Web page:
One of the most interesting cases decided this year by the US Supreme Court was Gill v. Whitford. The case concerned redistricting and gerrymandering. It was a unanimous decision by the court (9 to 0). In the opinion of most analysts, the Supreme Court wasted a historic opportunity to correct a wrong that cannot otherwise be solved by a political process. The wrong in question is entrenchment in power by a ruling party.
In 2011, the Wisconsin Legislature passed a redistricting plan that resulted in Republicans winning a greater percentage of State Assembly seats that the percentage of overall popular vote in the state for Republicans. Despite Democrats winning a majority of the statewide Assembly vote in 2012 and 2014, Republicans won sixty of the ninety-nine Assembly seats. Plaintiffs (Wisconsin Democrats) complained of this partisan gerrymandering. They alleged it was done by “packing” – concentrating many Democrats in certain districts, so that Democratic candidates won those districts by huge margins and by “cracking” – dispersing Democrats into several districts in order to dilute their voting strength.
The underlying legal question was whether Constitution prohibits a State from engaging in extreme partisan gerrymandering when drawing its legislative districts. Gerrymandering and partisan politics has been a fixture of American politics since at least 1812, since Governor Elbridge Gerry gave his name to the process of partisan map drawing in Massachusetts. Since that time, courts have been repeatedly asked to get involved and have been consistently reluctant to change the redistricting process.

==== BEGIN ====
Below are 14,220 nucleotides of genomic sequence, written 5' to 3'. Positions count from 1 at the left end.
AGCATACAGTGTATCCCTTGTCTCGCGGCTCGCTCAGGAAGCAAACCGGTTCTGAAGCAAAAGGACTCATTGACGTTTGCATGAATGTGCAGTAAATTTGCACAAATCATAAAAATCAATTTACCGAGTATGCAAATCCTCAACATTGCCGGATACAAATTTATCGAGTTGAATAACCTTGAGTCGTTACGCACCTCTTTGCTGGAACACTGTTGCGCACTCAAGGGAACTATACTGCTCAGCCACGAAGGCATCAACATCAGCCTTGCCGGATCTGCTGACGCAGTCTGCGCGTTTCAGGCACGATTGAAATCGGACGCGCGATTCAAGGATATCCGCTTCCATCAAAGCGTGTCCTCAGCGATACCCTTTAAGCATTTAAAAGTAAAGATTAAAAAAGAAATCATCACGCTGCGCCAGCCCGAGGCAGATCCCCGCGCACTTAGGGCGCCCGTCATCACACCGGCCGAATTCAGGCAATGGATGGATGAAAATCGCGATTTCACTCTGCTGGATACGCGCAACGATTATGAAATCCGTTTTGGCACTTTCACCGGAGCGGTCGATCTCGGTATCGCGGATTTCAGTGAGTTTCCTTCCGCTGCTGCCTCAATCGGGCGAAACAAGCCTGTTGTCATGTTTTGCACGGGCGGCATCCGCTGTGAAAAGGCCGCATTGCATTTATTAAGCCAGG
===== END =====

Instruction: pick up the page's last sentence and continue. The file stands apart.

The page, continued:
This year again, Judges were asked to decide the question of when there is ‘too much politics’ and to develop a standard for “efficiency gap” which would measure ‘wasted votes’ (votes cast for a losing candidate or for a winning candidate in excess of what that candidate needs to win). Because the efficiency gap is ultimately based on comparing the number of seats in a legislature with the number of statewide votes that different parties get, it is essentially a call for proportional representation in the entire State.
A district court invalidated this Wisconsin redistricting map, finding that the map displayed both bad intent and bad effect, because redistricting was intended to place a severe impediment on the votes of Wisconsin Democrats and had actually done so, based on final results.
The Supreme Court, in an opinion written by Chief Justice Roberts, reversed the district court’s decision. The Court held that Plaintiffs (Wisconsin Democratic voters) failed to demonstrate Article III (equal protection claim) standing, because they have not shown any specific individual injury to their right to vote. As in prior cases involving racial gerrymandering, in partisan gerrymandering claims plaintiffs can seek a remedy only as to their own district and cannot seek to redraw an entire state’s districting map. Interests in the composition of the legislature or in the policies that the legislature may adopt do not confer standing, because these interests are abstract and shared with the public generally.
Ultimately, the Court remains reluctant to usurp a basic legislative function. Theoretically, if voters do not like what legislators do (gerrymandered districts) they can vote them out of power. Federal Judges, on the other hand, cannot be voted out of power. Practically speaking, unfortunately, gerrymandering entrenches a ruling party in power, and voting it out through regular elections becomes an even more distant possibility.